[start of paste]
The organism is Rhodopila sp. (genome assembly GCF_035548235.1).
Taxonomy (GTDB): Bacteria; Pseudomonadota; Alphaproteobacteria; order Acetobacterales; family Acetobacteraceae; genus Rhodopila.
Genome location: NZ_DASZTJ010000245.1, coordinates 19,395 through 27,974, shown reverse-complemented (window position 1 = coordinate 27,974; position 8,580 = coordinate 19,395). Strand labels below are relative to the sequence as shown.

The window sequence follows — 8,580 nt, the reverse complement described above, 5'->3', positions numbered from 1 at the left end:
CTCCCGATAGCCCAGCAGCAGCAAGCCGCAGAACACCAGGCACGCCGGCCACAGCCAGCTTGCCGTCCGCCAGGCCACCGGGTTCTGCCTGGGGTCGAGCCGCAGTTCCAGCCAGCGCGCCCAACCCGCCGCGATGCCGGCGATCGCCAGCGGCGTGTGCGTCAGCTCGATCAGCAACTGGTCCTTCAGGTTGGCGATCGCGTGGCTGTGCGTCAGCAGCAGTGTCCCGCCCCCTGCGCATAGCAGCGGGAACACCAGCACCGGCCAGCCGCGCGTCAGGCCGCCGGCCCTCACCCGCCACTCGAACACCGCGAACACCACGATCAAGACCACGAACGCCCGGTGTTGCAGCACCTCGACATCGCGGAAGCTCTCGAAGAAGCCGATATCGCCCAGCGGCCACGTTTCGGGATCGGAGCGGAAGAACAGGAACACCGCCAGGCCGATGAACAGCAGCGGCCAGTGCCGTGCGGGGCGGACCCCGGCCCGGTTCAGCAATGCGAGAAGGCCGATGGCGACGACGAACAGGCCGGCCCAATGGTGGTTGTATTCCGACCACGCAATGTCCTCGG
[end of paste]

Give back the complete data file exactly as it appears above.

The organism is Rhodopila sp. (genome assembly GCF_035548235.1).
Taxonomy (GTDB): Bacteria; Pseudomonadota; Alphaproteobacteria; order Acetobacterales; family Acetobacteraceae; genus Rhodopila.
Genome location: NZ_DASZTJ010000245.1, coordinates 19,395 through 27,974, shown reverse-complemented (window position 1 = coordinate 27,974; position 8,580 = coordinate 19,395). Strand labels below are relative to the sequence as shown.

The window sequence follows — 8,580 nt, the reverse complement described above, 5'->3', positions numbered from 1 at the left end:
CTCCCGATAGCCCAGCAGCAGCAAGCCGCAGAACACCAGGCACGCCGGCCACAGCCAGCTTGCCGTCCGCCAGGCCACCGGGTTCTGCCTGGGGTCGAGCCGCAGTTCCAGCCAGCGCGCCCAACCCGCCGCGATGCCGGCGATCGCCAGCGGCGTGTGCGTCAGCTCGATCAGCAACTGGTCCTTCAGGTTGGCGATCGCGTGGCTGTGCGTCAGCAGCAGTGTCCCGCCCCCTGCGCATAGCAGCGGGAACACCAGCACCGGCCAGCCGCGCGTCAGGCCGCCGGCCCTCACCCGCCACTCGAACACCGCGAACACCACGATCAAGACCACGAACGCCCGGTGTTGCAGCACCTCGACATCGCGGAAGCTCTCGAAGAAGCCGATATCGCCCAGCGGCCACGTTTCGGGATCGGAGCGGAAGAACAGGAACACCGCCAGGCCGATGAACAGCAGCGGCCAGTGCCGTGCGGGGCGGACCCCGGCCCGGTTCAGCAATGCGAGAAGGCCGATGGCGACGACGAACAGGCCGGCCCAATGGTGGTTGTATTCCGACCACGCAATGTCCTCGG